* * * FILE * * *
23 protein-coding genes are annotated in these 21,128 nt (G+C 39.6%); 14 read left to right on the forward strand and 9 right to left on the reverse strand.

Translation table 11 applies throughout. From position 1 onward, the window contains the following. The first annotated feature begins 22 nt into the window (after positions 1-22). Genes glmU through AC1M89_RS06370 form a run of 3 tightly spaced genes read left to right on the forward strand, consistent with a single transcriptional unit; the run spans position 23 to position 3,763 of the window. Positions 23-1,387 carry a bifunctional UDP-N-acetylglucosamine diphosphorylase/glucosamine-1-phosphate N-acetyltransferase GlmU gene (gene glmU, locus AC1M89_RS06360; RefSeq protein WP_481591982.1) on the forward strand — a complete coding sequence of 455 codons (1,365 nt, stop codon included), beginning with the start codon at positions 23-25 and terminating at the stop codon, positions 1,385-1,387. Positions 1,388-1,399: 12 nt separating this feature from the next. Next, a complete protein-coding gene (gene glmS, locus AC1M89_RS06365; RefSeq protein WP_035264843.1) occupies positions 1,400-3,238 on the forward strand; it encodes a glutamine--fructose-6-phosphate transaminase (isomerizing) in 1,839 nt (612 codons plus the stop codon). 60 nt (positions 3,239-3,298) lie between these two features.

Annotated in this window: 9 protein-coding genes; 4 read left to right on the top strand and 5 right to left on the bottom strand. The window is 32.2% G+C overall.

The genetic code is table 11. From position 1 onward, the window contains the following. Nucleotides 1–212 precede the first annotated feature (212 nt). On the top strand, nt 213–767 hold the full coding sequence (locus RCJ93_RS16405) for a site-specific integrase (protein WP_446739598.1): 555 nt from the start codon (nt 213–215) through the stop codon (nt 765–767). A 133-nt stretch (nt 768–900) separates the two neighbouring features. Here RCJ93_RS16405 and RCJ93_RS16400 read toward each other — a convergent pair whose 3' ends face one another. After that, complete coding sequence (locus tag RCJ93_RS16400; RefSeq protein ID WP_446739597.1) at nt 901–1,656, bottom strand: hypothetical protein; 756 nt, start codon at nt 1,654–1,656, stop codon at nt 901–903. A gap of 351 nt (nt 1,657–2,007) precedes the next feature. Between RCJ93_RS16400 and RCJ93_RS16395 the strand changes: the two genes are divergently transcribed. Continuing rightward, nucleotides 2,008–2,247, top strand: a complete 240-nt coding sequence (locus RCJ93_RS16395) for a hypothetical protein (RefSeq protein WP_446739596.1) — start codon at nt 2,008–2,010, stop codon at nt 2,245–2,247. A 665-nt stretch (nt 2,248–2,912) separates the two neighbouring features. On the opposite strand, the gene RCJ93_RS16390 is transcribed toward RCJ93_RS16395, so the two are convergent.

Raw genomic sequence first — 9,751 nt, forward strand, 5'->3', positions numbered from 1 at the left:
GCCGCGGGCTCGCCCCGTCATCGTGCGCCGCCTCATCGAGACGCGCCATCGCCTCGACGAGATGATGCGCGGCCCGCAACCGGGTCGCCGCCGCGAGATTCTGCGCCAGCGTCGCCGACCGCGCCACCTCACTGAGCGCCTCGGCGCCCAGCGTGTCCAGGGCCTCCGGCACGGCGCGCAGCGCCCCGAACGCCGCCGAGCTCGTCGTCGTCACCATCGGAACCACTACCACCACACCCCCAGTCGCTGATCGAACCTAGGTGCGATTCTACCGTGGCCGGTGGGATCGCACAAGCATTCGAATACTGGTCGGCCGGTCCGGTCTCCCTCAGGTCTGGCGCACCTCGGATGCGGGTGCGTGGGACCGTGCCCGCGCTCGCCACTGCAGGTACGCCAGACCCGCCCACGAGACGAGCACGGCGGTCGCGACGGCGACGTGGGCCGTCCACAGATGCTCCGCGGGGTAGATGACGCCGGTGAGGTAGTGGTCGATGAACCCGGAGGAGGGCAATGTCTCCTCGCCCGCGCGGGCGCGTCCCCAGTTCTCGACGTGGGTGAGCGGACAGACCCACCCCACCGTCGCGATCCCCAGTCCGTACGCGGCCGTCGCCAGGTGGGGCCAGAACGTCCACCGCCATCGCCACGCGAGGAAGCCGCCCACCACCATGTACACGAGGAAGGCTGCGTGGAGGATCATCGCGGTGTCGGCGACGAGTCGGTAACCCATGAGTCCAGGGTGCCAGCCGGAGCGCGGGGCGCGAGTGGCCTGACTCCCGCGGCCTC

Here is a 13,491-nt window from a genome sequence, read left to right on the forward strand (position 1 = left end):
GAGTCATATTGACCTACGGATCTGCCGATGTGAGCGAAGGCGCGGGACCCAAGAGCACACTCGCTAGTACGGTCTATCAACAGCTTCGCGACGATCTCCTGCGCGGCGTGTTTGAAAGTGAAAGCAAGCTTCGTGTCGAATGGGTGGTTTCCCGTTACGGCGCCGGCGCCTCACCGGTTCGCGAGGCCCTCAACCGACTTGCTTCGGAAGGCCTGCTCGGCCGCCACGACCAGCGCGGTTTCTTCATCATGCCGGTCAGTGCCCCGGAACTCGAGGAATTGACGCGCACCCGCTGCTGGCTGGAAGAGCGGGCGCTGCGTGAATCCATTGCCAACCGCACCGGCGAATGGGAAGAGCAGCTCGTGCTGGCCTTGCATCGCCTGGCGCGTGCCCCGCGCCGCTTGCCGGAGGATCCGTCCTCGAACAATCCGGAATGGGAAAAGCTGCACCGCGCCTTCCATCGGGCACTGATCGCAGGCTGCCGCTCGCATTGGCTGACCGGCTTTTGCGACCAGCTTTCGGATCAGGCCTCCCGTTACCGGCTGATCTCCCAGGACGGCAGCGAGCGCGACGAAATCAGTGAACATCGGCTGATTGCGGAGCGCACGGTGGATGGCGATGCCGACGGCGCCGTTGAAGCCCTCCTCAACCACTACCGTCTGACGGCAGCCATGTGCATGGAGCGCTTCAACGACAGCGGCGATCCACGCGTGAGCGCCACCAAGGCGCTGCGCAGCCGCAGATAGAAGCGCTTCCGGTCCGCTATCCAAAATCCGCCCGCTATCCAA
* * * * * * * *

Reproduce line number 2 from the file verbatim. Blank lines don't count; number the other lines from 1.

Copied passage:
Translation table 11 applies throughout. From position 1 onward, the window contains the following. The first annotated feature begins 22 nt into the window (after positions 1-22). Genes glmU through AC1M89_RS06370 form a run of 3 tightly spaced genes read left to right on the forward strand, consistent with a single transcriptional unit; the run spans position 23 to position 3,763 of the window. Positions 23-1,387 carry a bifunctional UDP-N-acetylglucosamine diphosphorylase/glucosamine-1-phosphate N-acetyltransferase GlmU gene (gene glmU, locus AC1M89_RS06360; RefSeq protein WP_481591982.1) on the forward strand — a complete coding sequence of 455 codons (1,365 nt, stop codon included), beginning with the start codon at positions 23-25 and terminating at the stop codon, positions 1,385-1,387. Positions 1,388-1,399: 12 nt separating this feature from the next. Next, a complete protein-coding gene (gene glmS, locus AC1M89_RS06365; RefSeq protein WP_035264843.1) occupies positions 1,400-3,238 on the forward strand; it encodes a glutamine--fructose-6-phosphate transaminase (isomerizing) in 1,839 nt (612 codons plus the stop codon). 60 nt (positions 3,239-3,298) lie between these two features.